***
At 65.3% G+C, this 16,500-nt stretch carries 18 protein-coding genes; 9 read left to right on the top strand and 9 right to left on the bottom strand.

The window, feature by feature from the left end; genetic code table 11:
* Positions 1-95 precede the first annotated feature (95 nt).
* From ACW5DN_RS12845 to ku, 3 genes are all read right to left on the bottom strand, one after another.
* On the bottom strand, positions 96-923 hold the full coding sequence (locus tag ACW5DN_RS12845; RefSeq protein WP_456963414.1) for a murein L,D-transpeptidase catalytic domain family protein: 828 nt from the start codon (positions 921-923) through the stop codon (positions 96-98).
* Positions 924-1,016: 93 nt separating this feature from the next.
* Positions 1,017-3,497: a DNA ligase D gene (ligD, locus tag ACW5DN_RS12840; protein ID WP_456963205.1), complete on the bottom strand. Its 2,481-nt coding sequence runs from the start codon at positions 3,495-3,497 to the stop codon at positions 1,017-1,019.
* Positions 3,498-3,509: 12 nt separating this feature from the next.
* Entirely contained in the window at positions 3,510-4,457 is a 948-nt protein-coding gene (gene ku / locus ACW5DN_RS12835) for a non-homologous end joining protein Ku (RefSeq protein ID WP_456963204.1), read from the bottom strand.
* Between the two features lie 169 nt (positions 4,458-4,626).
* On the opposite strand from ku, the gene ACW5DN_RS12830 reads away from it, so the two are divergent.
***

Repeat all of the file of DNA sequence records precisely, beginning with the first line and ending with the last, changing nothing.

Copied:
At 65.3% G+C, this 16,500-nt stretch carries 18 protein-coding genes; 9 read left to right on the top strand and 9 right to left on the bottom strand.

The window, feature by feature from the left end; genetic code table 11:
* Positions 1-95 precede the first annotated feature (95 nt).
* From ACW5DN_RS12845 to ku, 3 genes are all read right to left on the bottom strand, one after another.
* On the bottom strand, positions 96-923 hold the full coding sequence (locus tag ACW5DN_RS12845; RefSeq protein WP_456963414.1) for a murein L,D-transpeptidase catalytic domain family protein: 828 nt from the start codon (positions 921-923) through the stop codon (positions 96-98).
* Positions 924-1,016: 93 nt separating this feature from the next.
* Positions 1,017-3,497: a DNA ligase D gene (ligD, locus tag ACW5DN_RS12840; protein ID WP_456963205.1), complete on the bottom strand. Its 2,481-nt coding sequence runs from the start codon at positions 3,495-3,497 to the stop codon at positions 1,017-1,019.
* Positions 3,498-3,509: 12 nt separating this feature from the next.
* Entirely contained in the window at positions 3,510-4,457 is a 948-nt protein-coding gene (gene ku / locus ACW5DN_RS12835) for a non-homologous end joining protein Ku (RefSeq protein ID WP_456963204.1), read from the bottom strand.
* Between the two features lie 169 nt (positions 4,458-4,626).
* On the opposite strand from ku, the gene ACW5DN_RS12830 reads away from it, so the two are divergent.